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October 27, 1894


JAMA. 1894;XXIII(17):650-651. doi:10.1001/jama.1894.02421220022005

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There is so much of promise in the recent developments of serum therapy, especially in the brilliant success of the antitoxin treatment of diphtheria, that new interest has been aroused in the work of experimenters in this line with other diseases. The labors of Spronk of Paris, Coley of New York, Gehrman of Chicago and others in the treatment of the malignant tumors by the erysipelas toxins shares in this revival to an extent which warrants some review of the subject.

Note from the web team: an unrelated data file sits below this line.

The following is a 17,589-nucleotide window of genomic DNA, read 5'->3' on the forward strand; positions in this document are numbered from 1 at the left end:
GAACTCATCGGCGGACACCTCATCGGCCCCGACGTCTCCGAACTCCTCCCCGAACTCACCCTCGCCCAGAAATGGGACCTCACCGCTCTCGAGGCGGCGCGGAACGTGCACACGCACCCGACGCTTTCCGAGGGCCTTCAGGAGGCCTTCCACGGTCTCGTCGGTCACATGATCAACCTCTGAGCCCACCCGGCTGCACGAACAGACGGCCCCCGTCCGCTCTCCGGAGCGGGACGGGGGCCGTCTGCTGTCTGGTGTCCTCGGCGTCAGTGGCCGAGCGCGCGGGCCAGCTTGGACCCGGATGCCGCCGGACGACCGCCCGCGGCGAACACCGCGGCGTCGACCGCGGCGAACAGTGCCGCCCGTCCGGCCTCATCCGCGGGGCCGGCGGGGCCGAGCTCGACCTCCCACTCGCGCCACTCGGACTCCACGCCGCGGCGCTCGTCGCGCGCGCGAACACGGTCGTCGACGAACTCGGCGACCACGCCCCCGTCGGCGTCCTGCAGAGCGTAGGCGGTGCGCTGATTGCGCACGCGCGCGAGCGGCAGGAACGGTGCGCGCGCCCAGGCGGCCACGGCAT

The theory of an antagonism between the products of growth of the streptococcus erysipelatosus and some forms of sarcomata and carcinomata is founded upon observations that these tumors occasionally disappear coincidentally with, or subsequent to, an attack of erysipelas in a distant part of the body. It was found that they had undergone tissue necrosis with absorption or extension; that lesions of lupus and of tertiary syphilis were similarly

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